Socrates, son of Sophroniscus, of Alopece is arguably the most richly and diversely commemorated - and appropriated - of all ancient thinkers. Already in Antiquity, vigorous controversy over his significance and value ensured a wide range of conflicting representations. He then became available to the medieval, renaissance and modern worlds in a provocative variety of roles: as paradigmatic philosopher and representative (for good or ill) of ancient philosophical culture in general; as practitioner of a distinctive philosophical method, and a distinctive philosophical lifestyle; as the ostensible originator of startling doctrines about politics and sex; as martyr (the victim of the most extreme of all miscarriages of justice); as possessor of an extraordinary, and extraordinarily significant physical appearance; and as the archetype of the hen-pecked intellectual. To this day, he continues to be the most readily recognized of ancient philosophers, as much in popular as in academic culture. This volume, along with its companion, Socrates from Antiquity to the Enlightenment, aims to do full justice to the source material (philosophical, literary, artistic, political), and to the range of interpretative issues it raises. It opens with an Introduction summarizing the reception of Socrates up to 1800, and describing scholarly study since then. This is followed by sections on the hugely influential Socrateses of Hegel, Kirkegaard and Nietzsche; representations of Socrates (particularly his erotic teaching) principally inspired by Plato's Symposium; and political manipulations of Socratic material, especially in the 20th century. A distinctive feature is the inclusion of Cold War Socrateses, both capitalist and communist.
’The contributors display prodigious scholarship as they explore such themes as Socratic irony, homoeroticism, and the poltical art. All of the essays are informative and interesting…Recommended.’ Choice
Contents: Foreword, Judith Herrin and Michael Trapp; Introduction: the 19th- and 20th-century Socrates, Michael Trapp; Socrates in Hegel, Glenn W. Most; A simple wise man of ancient times: Kierkgaard on Socrates, George Pattison; Nietzsche's Socrateases, Michael Silk; Later views of the Socrates of Plato's Symposium, James Lesher; Anselm Feuerbach's Das Gastmahl des Platon, John Henderson; From amor Socraticus to Socrates amoris: Socrates and the formation of a sexual identity in late Victorian Britain, Alistair Blanshard; The thorn of Sokrates: Georg Kaiser's Alkibiades Saved and Berthold Brecht's Sokrates Wounded, John White; 'Socrates knew…' affect (Besetzung) in Britten's Death in Venice, Christopher Wintle; Effacing Socratic irony: philosophy and technÃª in John Stuart Mill's translation of the Protagoras, Alexandra Lianeri; Totalitarian Socrates, Iskra Gencheva-Mikami; 'Gadfly in God's own country': Socrates in 20th-century America, Melissa Lane; General bibliography; Index.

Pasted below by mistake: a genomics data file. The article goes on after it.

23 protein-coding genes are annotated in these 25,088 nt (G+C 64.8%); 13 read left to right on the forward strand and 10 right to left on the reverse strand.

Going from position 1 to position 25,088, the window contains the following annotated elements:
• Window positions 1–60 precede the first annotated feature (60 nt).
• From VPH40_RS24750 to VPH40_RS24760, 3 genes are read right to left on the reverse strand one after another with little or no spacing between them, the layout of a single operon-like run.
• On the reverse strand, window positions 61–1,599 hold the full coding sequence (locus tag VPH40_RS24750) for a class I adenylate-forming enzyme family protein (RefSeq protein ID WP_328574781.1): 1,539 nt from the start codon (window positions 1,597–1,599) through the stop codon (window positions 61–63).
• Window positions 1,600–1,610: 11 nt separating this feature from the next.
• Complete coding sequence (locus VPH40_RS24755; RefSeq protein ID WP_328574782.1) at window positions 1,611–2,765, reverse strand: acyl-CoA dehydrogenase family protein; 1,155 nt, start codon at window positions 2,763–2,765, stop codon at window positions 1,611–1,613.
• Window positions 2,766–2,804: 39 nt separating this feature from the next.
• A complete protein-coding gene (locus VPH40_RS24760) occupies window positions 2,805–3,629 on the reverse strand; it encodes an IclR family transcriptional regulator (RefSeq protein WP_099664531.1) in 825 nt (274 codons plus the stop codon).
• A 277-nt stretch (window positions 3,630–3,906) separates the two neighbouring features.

Initiated in 1993 as an extension of the activities of the Centre for Hellenic Studies at King's College London, this series covers all aspects of Greek culture and civilization. The volumes published to date present a broad range of topics from ancient to modern, including the papers of several international symposia held at KCL. Titles deal with the history and image of Alexandria, the image of Socrates across the centuries, the early years of El Greco, the making of Modern Greece, Greek-Turkish relations in modern times, and the history of Greek photography. Volumes recently published or in preparation cover the reign of the 12th-century Byzantine emperor John II Komnenos, the politics behind Lord Byron’s intervention in the Greek Revolution in the 1820s and Greek art music since the early 19th century.
For further information about the series please contact Michael Greenwood at Michael.Greenwood@informa.com